Sigma Ratings has reviewed the history of anti-money laundering legislation in the United States and highlighted the groundbreaking Anti-Money Laundering Act of 2020. This is the most impactful piece of legislation in AML since the USA PATRIOT Act of 2001. As with all legislation, there are some shortcomings that leave vulnerabilities in corruption and financial secrecy. However, there are three key areas that are of major significance in the financial, corporate and Regtech sectors.
First, as noted in Sigma’s December article on the AMLA, the legislation calls for a corporate registry of beneficial owners. This will be the first of its kind in the United States and require certain U.S. and some non-U.S. business entities to report all natural persons who have “substantial control” (> 25%) over said entity. This database will be maintained by FinCEN and will provide a useful tool for ML investigations and enforcement - primarily targeting the abuse of shell companies. However, the registry will not be publicly available and while FinCEN does reserve the right to occasionally share the information with financial institutions, it can only do so with prior authorization from the reporting company. Hence, companies must continue to maintain their own risk-based customer due diligence (CDD) - preferably encompassing both financial and non-financial risks.
The legislation also sets forth the requirement for a restructuring of a set of national priorities in the AML space. The Treasury Department, in conjunction with the DOJ and a number of other government agencies, must publish renewed AML/CFT policy priorities within 180 days of the passing of the AMLA. Provisions also seek to modernize the national AML/CFT regime by accounting for emerging typologies. Such a shift will mean institutions must continue to stay abreast of policy priorities and regulatory guidance throughout the first half of 2021.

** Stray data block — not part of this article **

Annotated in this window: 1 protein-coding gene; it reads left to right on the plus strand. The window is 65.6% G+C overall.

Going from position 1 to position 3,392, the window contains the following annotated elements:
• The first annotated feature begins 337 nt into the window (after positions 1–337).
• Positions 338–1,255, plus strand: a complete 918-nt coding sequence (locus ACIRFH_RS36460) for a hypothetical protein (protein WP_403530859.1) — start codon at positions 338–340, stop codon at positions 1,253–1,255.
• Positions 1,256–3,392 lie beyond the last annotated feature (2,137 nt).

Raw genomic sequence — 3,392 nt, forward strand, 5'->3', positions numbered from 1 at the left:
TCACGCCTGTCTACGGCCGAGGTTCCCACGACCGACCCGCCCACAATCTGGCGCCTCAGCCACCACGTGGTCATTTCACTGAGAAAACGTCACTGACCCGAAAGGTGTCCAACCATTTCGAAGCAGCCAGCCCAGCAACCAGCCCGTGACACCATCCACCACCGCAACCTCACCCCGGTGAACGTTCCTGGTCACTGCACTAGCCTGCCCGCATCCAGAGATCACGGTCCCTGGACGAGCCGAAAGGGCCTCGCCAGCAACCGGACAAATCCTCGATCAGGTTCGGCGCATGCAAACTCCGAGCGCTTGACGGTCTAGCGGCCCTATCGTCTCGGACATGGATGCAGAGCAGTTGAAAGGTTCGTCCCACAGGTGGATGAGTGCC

Last but certainly not least, is the introduction of examination criteria for financial institutions in this new decade. In an interview on the ACAMS Financial Crime Matters podcast, former Deputy Chief Council at the Office of the Comptroller of the Currency Daniel Stipano, outlines how regulators will now assess institutions more qualitatively and mere technical compliance. While the industry awaits further guidance from FinCEN on the particulars, Stipano notes that regulatory agencies under this new regime will “evaluate banks more on the basis of the quality of the information that they’re providing to law enforcement” as well as the outcomes facilitated by such financial intelligence.
There are a number of other provisions, including increased penalties for AML violations and expanded compensation for whistleblowers. Yet the overarching theme remains that not only do companies need to remain vigilant for emerging illicit finance patterns, but an overhauled regulatory landscape as well. With these paradigm shifts, the role of regulatory technology has become even more central as we move further along into the 21st Century.